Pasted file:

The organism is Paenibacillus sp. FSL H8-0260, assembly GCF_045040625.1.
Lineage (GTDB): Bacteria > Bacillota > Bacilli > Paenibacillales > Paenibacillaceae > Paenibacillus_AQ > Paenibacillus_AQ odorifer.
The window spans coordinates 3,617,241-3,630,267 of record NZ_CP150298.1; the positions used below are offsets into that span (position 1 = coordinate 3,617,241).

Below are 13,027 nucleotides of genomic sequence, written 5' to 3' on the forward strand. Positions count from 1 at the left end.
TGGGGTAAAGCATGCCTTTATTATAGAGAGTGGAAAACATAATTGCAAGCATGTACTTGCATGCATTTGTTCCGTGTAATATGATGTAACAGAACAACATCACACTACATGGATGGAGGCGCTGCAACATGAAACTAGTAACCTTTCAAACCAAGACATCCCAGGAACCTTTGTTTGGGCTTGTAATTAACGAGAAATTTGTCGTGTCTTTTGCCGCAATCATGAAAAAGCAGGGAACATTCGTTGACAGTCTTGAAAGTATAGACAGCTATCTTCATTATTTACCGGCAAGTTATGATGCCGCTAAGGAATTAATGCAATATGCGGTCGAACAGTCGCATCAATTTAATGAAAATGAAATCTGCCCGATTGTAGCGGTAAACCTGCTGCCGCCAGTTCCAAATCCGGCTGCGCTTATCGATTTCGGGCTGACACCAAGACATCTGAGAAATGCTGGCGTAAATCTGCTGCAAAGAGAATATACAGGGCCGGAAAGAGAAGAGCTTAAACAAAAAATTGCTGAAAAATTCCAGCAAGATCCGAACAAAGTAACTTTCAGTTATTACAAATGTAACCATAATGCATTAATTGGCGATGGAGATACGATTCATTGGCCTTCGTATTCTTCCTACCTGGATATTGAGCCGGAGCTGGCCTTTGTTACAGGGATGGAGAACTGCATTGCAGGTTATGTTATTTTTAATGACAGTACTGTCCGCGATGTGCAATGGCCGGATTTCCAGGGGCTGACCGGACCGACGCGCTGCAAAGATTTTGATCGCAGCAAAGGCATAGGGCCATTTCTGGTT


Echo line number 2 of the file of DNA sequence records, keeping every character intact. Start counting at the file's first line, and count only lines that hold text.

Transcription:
Lineage (GTDB): Bacteria > Bacillota > Bacilli > Paenibacillales > Paenibacillaceae > Paenibacillus_AQ > Paenibacillus_AQ odorifer.